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Gun Violence Prevention

The human cost of the proliferation of small arms and light weapons is increasingly evident. In the 1990s, there was significant diplomatic activity to strengthen international laws that curbed the transfer of small arms, culminating in the July 2001 UN Conference on the "Illicit Trade in Small Arms and Light Weapons." Despite those political and diplomatic activities, little attention had been given to the human rights implications of arms proliferation.

Research Questions

From 2002–2006, Barbara A. Frey, Director of the Human Rights Program, served as UN Special Rapporteur on the Prevention of Human Rights Violations Committed with Small Arms and Light Weapons, under the auspices of the UN Sub-Commission on the Promotion and Protection of Human Rights. During her term, Frey conducted research addressing the following questions:

  • How are human rights affected by the availability and misuse of weapons?
  • Does increased availability of weapons constitute a proximate cause of violations of human rights and humanitarian law?
  • Do international human rights obligations impose state responsibility regarding the transfer and use of small arms and light weapons?
  • What further national and international standards are needed to address human rights violations that result from the use of small arms and light weapons?

Findings from States' Responses

Frey’s study analyzed the responses of the member states of the UN to a questionnaire that asked about their policies and laws regarding the availability and use of small arms and light weapons. The questionnaire elaborated by the Special Rapporteur was distributed by the Office of the High Commissioner for Human Rights to a wide array of Governments, National Human Rights Institutions, and non-governmental contacts in February 2005 with requests for responses by the end of April 2005. Responses to the questionnaire were received from 35 governments.

Based on an analysis of the states’ responses, Frey’s study began with certain assumptions:

Small arms and light weapons (SALW) are used in many human rights violations in addition to killings. They are used to inflict injury, to torture, to coerce, to enforce displacement, and to commit violations such as rape. Vulnerable groups (refugees, children, etc.) are even more vulnerable when they are at the other end of a gun.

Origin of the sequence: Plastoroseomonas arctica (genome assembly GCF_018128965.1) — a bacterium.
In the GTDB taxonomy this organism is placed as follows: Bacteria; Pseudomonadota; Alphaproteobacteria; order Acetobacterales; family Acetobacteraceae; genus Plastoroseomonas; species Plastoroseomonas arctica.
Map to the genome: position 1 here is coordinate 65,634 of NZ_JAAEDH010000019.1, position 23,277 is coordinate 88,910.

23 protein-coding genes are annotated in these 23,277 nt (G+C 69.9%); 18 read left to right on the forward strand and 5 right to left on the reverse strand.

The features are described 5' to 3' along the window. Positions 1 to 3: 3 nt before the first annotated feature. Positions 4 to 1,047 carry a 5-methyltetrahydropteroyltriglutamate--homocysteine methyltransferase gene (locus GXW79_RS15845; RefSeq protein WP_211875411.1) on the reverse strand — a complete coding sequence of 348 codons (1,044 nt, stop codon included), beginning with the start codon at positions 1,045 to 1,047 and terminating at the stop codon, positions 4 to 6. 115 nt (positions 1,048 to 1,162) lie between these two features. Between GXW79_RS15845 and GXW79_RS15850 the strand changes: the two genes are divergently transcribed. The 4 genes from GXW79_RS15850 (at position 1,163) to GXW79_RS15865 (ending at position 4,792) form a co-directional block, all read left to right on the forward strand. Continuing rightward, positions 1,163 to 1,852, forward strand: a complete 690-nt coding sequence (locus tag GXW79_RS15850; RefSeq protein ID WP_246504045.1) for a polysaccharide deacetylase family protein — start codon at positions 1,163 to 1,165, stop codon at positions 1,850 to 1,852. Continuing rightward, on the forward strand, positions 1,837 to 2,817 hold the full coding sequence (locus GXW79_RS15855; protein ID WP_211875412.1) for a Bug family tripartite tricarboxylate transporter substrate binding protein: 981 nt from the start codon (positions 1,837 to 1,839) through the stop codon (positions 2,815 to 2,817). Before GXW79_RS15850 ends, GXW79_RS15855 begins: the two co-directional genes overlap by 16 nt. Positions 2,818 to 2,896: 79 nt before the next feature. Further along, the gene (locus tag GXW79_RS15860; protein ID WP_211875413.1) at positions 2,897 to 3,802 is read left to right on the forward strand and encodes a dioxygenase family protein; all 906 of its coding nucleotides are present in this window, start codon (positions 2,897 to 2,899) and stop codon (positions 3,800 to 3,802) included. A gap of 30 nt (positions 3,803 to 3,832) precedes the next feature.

Many human rights violations are made worse, or can only be carried out with the additional coercion that a weapon provides.

Guns are more easily accessible now than at any time in history, and anyone anywhere who really wants one can get one, even individuals who clearly should not have one (children, the mentally ill, and others).

The report also addressed a state's obligations regarding civilian possession of guns. Frey found that most states—with the pronounced exception of the United States—have strict laws defining who can possess guns and for what purposes. While Frey recognized that the principle of self-defense has an important place in international human rights law, she concluded that it does not provide an independent supervening right to small arms possession. Nor does self-defense diminish the duty of states to regulate civilian possession. "We concluded that States have a minimum obligation to have common-sense regulation of the private possession of guns," Frey noted. "That obligation is imposed by States' commitments under international human rights law, and self-defense does not provide a countervailing right or a requirement that states allow people to have easy access to guns."

Principles on the Prevention of Human Rights Violations Committed with Small Arms

In August 2006, the Sub-Commission endorsed Frey’s final report including a set of "Principles on the Prevention of Human Rights Violations Committed with Small Arms." The final report was adopted by the Human Rights Council, res. 2006/22, U.N. Doc/HRC/Sub.1/58/L.11/Add.1. The principles established a human rights framework which includes both negative and positive obligations. The structure of the Principles reinforces this dual nature by specifically focusing in Part A on "[o]bligations with regard to State Agents" and in Part B on "[d]ue diligence to prevent human rights abuses by private actors."

The Small Arms Principles, through the International Covenant of Civil and Political Rights (ICCPR) and other instruments upon which they are founded, elaborate at least three bases—one negative and two positive—for considering human rights obligations in relation to firearms.  No state actor—including military, police or other security officer—may use a firearm to take the life of another person in violation of the fundamental right to life. In addition, a state has a positive obligation to protect the right to life from violations by non-state actors who are within its control or power. Relatedly, this affirmative obligation obligates a state to prevent transfers of small arms and light weapons from territory or actors within its control that it has knowledge will lead to likely violations of the right to life in receiving states.

Collaborative Research

In a subsequent phase of her work on prevention of gun violence, Frey worked collaboratively with Professor Jennifer Green of the Human Rights Litigation Clinic at the Law School from 2008–15 to supervise students who researched and drafted shadow reports to the UN Human Rights Committee with regard to the obligations of States to prevent small arms-related violations of the right to life. Through this research, we filed 11 alternative reports to the Human Rights Committee, including Angola, Armenia, Dominican Republic, Jamaica, Kenya, Malawi, Norway, Peru, the Philippines, United States of America, and Yemen.

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